Plus costumiers, boot-makers,jewel-makers, wig-fitters, prop managers. Each side of the stage has a sub stage manager, if that’s the right term. Production managers, props managers, sword-fight trainers, make-up team. And the whole complex lighting team,
That’s before you start on the performers. The way the dancers take over that space is astonishing. The actors (including Mephistopheles’ pet demons) and professional acrobats I met right at the start, being blocked in with the singers.

Musicians: sixty in the chorus and below them sixty more in the orchestra with sound technicians.

All these people surround those I have been following for two months: stage managers, producers, director and assistant director; conductor and his assistants – the people keeping track of Music Notes and playing accompaniment. And 6 soloists. The ones whose feelings and voices speak for us.

The ones who sometimes seem so lonely on the stage.


Down on the Linbury Stage, Through His Teeth has only three soloists, though the wonderfully rich-voiced Victoria Simmonds the mezzo, plays several characters: the interviewer, the sister, and a further, far-gone, undiscovered victim of Robert, still in her deluded state.

In the dressing room is a colour-coded rack of clothes which they all, especially Vicky, have to do quick changes into, between scenes. So there must be people keeping track of the clothes, holding the right jacket and wig ready. And the hairdresser, wig and make-up team.

And here is Becs Andrews the designer, responsible for every single seen thing on stage (except the electronics) and director Bijan Sheibani, All of them have been working since Christmas to a fantastic pitch of rising intensity.

For the stage, there is the lighting guy Paul Knott whom I wish I’d talked to more. The stage hands are especially crucial for wheeling on and off at scene change the black sliding screens.
Perforated screens. P for the Paranoia which Robert induces.
Too many people to get to know over only two months. Ian the brilliant stage manager, and the production team. People I know by sight now but haven’t talked to properly. All of them vital.

In the orchestra pit, musicians from the Chroma ensemble, Sian Edwards the conductor and her assistants ,who have stood in for her when she was conducting somewhere else, and played piano in rehearsal for the singers.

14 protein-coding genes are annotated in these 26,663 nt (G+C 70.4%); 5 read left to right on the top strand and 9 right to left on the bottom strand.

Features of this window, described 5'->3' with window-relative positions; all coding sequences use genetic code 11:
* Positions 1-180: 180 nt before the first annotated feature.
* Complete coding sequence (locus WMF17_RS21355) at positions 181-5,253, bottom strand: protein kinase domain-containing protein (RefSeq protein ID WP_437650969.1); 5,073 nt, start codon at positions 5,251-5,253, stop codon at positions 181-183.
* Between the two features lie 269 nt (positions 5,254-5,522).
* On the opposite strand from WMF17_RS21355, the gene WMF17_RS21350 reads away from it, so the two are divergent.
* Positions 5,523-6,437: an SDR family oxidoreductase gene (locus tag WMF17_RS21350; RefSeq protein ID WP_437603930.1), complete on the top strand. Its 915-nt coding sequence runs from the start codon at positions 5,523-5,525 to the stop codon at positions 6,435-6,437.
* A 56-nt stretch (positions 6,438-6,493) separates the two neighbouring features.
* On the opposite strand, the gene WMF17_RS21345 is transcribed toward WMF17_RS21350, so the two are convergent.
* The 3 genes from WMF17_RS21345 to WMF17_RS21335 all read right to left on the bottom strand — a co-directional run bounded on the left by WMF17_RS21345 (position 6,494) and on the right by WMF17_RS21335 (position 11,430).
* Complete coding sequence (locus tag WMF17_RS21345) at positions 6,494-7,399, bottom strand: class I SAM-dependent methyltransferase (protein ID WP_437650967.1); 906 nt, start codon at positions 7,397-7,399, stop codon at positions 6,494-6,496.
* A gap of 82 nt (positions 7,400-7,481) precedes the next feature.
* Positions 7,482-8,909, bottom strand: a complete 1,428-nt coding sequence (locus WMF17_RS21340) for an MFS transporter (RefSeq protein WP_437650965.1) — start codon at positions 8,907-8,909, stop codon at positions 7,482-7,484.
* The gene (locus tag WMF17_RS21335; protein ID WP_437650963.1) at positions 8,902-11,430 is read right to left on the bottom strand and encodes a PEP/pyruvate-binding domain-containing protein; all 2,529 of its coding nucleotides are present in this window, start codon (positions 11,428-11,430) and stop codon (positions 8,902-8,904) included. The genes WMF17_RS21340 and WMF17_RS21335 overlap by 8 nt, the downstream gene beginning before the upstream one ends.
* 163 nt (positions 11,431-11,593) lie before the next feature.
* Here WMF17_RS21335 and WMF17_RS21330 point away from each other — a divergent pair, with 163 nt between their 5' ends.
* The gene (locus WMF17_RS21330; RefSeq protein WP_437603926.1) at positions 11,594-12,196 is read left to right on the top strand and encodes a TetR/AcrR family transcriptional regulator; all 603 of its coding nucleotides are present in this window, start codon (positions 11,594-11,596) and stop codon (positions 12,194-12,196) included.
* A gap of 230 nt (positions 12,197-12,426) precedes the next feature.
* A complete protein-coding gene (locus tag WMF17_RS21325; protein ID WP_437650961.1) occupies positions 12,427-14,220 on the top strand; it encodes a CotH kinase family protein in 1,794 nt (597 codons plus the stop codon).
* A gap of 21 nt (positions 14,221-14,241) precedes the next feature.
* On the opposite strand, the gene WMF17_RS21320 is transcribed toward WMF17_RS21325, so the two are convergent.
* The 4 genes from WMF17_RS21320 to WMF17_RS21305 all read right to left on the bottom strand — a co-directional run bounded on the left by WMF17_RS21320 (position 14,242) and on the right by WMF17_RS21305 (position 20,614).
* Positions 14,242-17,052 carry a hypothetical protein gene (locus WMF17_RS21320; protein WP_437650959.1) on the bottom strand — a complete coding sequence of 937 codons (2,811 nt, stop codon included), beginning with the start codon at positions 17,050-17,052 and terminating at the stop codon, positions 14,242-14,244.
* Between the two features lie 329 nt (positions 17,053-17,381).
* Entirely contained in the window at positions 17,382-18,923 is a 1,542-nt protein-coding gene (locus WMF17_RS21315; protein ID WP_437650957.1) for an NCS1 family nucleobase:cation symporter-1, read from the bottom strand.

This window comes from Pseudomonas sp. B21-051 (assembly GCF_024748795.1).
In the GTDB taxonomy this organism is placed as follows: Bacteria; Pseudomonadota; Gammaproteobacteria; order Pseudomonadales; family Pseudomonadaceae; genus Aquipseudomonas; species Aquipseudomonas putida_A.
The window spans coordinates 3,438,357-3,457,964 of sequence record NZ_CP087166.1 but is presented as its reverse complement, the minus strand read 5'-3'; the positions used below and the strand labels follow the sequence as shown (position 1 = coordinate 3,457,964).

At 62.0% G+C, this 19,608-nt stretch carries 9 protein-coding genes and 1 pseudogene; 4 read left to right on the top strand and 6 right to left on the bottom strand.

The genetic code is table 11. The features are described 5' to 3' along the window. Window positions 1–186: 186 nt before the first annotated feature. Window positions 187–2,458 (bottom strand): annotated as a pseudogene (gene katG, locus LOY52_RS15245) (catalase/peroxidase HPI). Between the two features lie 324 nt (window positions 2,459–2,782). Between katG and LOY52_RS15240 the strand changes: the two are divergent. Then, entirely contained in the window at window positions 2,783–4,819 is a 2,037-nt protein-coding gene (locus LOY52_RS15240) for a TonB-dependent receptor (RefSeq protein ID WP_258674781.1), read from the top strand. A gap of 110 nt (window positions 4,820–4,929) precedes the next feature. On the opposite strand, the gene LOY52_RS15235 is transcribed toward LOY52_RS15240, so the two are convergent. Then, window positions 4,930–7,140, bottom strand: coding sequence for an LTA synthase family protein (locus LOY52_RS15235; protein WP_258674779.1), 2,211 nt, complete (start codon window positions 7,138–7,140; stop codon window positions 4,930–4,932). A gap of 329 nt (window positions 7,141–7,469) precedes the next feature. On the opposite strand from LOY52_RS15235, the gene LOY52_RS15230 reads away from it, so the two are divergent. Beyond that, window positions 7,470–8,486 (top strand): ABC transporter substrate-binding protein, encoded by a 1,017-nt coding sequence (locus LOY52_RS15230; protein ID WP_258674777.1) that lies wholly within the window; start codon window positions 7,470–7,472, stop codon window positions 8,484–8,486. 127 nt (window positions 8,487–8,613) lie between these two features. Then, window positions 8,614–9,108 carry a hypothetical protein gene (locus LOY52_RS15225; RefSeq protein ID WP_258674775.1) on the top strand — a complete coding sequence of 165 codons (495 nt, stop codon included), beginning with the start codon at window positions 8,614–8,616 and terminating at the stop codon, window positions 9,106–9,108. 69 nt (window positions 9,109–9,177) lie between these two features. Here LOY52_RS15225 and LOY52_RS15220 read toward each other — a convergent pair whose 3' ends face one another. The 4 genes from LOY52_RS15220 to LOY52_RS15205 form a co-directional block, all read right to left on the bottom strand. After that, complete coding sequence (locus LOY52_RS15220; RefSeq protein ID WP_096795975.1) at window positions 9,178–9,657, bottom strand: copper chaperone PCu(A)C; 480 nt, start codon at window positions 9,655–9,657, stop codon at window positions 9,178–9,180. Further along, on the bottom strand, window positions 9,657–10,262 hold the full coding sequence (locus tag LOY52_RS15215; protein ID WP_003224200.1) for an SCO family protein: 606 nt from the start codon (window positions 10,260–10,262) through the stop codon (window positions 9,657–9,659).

And, usually, the composer, Luke Bedford: he has just yesterday – hurray, congratulations – had a baby – called Rudy.

I have never met the librettist, playwright David Harrower who lives in Edinburgh. I wish I had because the script is brilliant.

Plus there’s all the new technology, the video and live stage cameras master-minded by Sam.

That’s maybe a hundred people who have worked to get soprano Anna Devin on stage in a white blouse and neat pencil skirt sliding deeper (and so convincingly) over the edge and out of touch with her own instincts, because of a ruthlessly controlling man. I wish Cosmopolitan, and all magazines who give love advice to women, would come and review it


For The Crackle, in the same set, same production crew, same stage manager and technical crew, same designer responsible for every physical thing on stage, but different musicians and a whole rainbow of sound specialists, from Sam Meech to Matthew Herbert himself, composer, librettist and director; Barnaby the foley artist, guys in charge of playing the recording: Bryn Terfel’s voice for the devil and a wonderland of crackly strange sounds.
The two soloists: tenor Andrew Dickinson has perfected the demo-autistic music teacher George. Stephanie Marshall is a wonderful warm-voiced presence, centre of the piece’s warmth and lyricism. After one rehearsal, she talked to me about telling her own kids about the piece.
Are they going to come and see it?
“Well, the children all die. They’re a bit young for that.”
There is the Youth Opera: 48 high maintenance kids, plus their week-in week-out directors, both musical and acting, their infrastructure and minders.
And finally, the conductor, Tim Murray. Tim’s been working double time, for months all day Saturdays with the children as well as week in, week out, with the singers; plus with the foley artist; the electronics and video guys.
Part of the point of The Crackle is that sound triggers visuals. But conducting with a running tape must be fantastically hard.

And in the end, it is all going to come down to the tip of Tim’s baton. One small visual cue gives the signal for the overriding thing – live sound.

This is pulling-everything-together week – all the many different pieces and people. So that finally, the conductor, Maurizio Benini, Sian Edwards and Tim, can raise a baton and give a beat.

#15 The Lies that Tell a Truth

Sam Meech, video artist for The Crackle and Through His Teeth

I’m writing this opera blog for A Faustian Pack at the Royal Opera House Covent Garden, as part of Criticism Now, a Cultural Institute project at Kings College London, I’m watching rehearsals of Gounod’s Faust and two modern operas on Faustian themes: Luke Bedford’s Through His Teeth and Matthew Herbert’s The Crackle. This is the week of highest adrenalin, dress rehearsals, tech rehearsals, intense pressure on everybody, upstairs and downstairs –

- including Sam Meech the video artist. In one of his latest Tweets, Sam reported hearing the composer of The Crackle, Matthew Herbert, asking for a can of worms.

Sam has a head that can cope with the can-of-worms brand of techological complexity which The Crackle is luxuriantly pioneering. He has worked with dance and music, all kinds of things, but never before with opera.